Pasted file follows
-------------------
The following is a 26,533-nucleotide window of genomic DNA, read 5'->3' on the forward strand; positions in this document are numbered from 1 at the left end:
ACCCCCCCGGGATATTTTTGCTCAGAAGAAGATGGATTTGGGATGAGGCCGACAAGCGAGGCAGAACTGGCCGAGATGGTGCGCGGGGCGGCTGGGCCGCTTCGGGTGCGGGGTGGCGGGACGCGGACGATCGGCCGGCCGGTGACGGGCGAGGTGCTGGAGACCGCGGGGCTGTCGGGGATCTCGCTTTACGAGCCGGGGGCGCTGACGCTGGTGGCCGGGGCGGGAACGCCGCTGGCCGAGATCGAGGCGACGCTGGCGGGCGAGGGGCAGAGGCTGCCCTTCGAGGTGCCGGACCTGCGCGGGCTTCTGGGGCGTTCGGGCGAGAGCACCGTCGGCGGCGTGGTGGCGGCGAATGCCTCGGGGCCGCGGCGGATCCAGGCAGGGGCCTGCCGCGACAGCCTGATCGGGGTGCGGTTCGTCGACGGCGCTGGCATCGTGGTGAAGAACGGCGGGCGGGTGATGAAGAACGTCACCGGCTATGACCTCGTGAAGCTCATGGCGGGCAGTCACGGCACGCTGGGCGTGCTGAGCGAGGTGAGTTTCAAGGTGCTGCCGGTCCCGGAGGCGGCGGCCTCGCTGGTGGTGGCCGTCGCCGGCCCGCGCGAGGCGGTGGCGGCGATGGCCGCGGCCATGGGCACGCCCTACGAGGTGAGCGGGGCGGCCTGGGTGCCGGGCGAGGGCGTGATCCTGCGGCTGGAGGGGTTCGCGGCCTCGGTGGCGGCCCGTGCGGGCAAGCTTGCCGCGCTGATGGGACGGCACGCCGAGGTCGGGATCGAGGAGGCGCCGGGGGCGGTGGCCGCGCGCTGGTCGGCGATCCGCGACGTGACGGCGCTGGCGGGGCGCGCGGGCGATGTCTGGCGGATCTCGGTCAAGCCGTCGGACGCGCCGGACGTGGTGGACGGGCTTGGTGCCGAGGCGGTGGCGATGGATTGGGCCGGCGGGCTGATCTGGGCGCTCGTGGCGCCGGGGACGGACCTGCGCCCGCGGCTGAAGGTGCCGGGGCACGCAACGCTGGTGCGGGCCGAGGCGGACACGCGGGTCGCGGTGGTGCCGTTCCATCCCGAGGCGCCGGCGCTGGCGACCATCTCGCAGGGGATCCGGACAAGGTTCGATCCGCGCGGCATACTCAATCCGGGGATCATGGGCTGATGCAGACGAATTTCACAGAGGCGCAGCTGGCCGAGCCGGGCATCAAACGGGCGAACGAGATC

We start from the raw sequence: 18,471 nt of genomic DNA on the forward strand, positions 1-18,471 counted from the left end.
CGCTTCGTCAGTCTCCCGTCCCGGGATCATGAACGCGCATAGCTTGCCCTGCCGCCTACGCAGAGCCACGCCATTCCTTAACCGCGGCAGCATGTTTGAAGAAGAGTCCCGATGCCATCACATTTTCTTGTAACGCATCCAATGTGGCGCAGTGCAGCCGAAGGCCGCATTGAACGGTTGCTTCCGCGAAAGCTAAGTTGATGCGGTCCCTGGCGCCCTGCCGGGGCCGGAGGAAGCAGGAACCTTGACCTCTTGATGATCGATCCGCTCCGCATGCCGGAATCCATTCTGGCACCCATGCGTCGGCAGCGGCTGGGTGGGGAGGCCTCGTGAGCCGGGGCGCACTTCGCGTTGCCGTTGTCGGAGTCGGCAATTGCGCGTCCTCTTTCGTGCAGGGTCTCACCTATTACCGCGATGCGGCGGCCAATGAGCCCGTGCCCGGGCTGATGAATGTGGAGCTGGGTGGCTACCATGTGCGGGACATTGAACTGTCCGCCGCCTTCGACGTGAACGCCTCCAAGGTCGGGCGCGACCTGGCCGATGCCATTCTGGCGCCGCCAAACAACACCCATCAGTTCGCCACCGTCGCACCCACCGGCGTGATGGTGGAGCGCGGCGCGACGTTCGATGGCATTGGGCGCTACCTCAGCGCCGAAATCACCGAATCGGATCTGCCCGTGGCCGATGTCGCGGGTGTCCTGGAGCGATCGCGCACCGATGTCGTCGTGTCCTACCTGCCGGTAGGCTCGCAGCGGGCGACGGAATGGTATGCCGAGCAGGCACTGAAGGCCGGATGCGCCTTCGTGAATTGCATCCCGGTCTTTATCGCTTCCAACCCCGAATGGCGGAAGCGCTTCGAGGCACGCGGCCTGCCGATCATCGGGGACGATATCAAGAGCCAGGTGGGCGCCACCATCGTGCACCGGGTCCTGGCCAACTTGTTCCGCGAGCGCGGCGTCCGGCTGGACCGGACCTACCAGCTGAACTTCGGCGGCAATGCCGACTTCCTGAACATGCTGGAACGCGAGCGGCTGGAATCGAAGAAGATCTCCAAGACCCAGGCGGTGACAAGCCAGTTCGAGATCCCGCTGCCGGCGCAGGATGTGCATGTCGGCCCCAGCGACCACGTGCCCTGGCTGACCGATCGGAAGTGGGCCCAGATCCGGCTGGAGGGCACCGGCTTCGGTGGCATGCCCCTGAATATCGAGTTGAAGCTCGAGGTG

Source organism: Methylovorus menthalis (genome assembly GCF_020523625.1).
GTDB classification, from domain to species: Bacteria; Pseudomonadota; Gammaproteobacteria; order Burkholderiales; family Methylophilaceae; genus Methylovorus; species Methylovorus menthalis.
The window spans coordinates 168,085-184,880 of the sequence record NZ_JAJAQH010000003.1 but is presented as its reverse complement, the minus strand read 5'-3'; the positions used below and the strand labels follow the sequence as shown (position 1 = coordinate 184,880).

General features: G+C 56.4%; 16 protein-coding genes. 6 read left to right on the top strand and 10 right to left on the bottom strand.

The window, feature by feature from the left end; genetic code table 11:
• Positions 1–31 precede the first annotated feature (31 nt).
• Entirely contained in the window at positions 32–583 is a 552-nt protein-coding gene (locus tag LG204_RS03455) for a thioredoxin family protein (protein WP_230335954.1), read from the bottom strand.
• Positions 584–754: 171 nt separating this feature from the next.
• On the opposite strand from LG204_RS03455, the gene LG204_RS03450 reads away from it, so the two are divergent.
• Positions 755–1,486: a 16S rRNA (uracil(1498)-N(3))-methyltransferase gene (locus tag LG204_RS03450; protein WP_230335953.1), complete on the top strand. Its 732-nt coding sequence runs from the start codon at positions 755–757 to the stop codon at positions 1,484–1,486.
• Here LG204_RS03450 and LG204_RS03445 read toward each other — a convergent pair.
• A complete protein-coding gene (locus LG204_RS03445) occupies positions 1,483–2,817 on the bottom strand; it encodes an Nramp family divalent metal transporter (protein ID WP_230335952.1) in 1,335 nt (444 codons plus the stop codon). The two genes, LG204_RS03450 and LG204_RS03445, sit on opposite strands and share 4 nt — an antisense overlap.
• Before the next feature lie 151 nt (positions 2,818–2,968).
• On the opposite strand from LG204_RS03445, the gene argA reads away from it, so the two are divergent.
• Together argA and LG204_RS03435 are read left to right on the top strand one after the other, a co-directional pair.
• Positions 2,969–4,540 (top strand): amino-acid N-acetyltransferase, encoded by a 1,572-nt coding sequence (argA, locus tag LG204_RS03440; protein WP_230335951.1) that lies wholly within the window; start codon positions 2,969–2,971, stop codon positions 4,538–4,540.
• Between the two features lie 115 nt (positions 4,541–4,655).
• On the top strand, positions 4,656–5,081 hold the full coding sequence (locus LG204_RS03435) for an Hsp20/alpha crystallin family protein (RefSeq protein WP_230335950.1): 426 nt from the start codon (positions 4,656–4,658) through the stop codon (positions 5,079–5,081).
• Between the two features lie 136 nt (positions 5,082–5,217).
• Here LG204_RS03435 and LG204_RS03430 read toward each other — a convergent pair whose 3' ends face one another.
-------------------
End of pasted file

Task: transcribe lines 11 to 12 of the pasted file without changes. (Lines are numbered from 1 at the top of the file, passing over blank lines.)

• Entirely contained in the window at positions 32–583 is a 552-nt protein-coding gene (locus tag LG204_RS03455) for a thioredoxin family protein (protein WP_230335954.1), read from the bottom strand.
• Positions 584–754: 171 nt separating this feature from the next.